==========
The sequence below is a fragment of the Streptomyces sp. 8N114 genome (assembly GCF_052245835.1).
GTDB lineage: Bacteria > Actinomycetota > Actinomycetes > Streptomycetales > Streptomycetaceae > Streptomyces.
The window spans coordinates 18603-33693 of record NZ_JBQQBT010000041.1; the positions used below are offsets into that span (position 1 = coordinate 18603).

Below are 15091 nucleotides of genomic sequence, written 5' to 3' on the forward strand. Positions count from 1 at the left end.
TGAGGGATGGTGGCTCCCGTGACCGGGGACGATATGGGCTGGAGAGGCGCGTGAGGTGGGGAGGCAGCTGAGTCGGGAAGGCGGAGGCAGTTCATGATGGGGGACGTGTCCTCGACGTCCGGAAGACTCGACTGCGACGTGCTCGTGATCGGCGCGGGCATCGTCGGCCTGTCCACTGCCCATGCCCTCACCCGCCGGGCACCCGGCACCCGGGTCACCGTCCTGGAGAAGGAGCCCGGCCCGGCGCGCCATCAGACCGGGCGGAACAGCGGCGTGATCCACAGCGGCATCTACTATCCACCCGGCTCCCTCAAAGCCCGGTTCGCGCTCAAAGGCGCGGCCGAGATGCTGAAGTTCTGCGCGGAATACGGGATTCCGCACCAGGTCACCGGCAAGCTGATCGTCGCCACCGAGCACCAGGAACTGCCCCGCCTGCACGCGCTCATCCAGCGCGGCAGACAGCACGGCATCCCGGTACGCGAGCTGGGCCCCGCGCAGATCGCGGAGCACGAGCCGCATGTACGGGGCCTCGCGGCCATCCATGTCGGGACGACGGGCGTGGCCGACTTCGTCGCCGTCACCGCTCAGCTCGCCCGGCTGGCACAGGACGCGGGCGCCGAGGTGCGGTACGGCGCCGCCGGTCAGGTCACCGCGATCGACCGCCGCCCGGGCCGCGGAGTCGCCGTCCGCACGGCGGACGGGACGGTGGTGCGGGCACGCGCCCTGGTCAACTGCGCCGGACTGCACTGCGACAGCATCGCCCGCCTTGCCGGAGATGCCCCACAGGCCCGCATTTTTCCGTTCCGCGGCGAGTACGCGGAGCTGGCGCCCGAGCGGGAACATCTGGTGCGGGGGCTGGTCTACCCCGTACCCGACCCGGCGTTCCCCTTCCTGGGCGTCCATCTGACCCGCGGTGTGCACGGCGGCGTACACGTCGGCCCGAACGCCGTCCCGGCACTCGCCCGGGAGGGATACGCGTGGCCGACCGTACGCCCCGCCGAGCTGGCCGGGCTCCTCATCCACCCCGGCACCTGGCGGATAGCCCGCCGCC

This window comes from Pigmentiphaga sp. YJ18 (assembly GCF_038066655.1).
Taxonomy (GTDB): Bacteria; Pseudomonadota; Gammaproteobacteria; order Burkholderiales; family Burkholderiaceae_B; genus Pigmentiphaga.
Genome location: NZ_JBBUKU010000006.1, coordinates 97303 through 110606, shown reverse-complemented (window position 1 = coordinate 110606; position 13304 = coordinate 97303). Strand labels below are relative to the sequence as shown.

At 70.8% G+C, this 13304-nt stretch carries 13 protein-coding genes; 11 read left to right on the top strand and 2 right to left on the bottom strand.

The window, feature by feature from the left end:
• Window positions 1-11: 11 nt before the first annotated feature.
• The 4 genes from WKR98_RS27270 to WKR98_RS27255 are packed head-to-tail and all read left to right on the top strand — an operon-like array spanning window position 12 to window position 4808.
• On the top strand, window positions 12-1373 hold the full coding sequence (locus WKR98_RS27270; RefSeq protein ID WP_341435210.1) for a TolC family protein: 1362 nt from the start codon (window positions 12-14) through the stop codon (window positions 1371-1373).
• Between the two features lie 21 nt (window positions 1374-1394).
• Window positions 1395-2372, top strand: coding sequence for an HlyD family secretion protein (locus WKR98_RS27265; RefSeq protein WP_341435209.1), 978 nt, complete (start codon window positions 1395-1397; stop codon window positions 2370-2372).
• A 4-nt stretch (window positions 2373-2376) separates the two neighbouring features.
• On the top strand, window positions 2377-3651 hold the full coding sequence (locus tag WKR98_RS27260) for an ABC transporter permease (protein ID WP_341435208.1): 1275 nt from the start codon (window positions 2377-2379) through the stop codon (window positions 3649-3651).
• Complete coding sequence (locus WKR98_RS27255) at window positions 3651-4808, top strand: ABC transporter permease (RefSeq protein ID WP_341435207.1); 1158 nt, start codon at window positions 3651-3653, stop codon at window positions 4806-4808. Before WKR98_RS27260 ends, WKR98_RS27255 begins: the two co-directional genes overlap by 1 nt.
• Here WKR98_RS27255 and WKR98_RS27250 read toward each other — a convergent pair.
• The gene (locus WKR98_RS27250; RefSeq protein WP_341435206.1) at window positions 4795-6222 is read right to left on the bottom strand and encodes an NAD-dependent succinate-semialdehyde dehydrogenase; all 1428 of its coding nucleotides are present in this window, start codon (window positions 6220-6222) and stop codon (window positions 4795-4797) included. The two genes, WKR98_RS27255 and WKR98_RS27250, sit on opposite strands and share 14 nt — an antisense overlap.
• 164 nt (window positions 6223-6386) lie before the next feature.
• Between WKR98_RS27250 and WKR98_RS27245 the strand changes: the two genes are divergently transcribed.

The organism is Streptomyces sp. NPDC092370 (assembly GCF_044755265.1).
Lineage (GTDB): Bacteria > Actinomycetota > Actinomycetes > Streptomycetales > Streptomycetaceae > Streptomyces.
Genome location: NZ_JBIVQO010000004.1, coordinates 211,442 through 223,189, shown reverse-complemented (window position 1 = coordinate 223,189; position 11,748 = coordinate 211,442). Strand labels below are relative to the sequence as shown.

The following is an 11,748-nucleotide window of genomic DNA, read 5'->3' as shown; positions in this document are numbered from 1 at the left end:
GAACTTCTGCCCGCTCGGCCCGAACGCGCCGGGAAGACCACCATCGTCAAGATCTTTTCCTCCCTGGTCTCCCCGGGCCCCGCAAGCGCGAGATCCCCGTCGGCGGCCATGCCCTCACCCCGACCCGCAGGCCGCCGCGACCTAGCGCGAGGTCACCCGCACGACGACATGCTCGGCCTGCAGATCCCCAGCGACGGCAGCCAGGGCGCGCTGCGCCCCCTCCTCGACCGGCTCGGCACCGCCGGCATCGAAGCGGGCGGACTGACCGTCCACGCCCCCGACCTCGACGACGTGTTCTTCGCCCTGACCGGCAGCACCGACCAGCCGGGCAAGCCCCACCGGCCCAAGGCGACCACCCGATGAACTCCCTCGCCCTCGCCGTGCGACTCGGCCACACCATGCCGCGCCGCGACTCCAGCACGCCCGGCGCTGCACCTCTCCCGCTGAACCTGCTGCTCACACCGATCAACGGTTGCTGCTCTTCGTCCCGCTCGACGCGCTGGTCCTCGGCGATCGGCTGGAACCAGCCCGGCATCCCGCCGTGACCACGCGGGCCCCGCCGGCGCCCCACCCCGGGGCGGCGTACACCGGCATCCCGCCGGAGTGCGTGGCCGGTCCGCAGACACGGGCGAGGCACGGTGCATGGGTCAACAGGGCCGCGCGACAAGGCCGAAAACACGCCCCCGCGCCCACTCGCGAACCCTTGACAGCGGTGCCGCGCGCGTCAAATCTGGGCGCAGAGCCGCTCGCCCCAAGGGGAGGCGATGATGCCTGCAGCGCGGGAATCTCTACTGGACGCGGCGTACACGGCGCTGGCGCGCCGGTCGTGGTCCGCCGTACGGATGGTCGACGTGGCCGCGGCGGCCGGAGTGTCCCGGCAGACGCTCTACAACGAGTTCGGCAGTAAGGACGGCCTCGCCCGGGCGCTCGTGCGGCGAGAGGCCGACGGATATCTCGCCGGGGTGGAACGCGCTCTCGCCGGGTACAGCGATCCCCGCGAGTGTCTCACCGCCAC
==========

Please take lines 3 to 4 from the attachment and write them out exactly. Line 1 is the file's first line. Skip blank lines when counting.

The window spans coordinates 18603-33693 of record NZ_JBQQBT010000041.1; the positions used below are offsets into that span (position 1 = coordinate 18603).

Below are 15091 nucleotides of genomic sequence, written 5' to 3' on the forward strand. Positions count from 1 at the left end.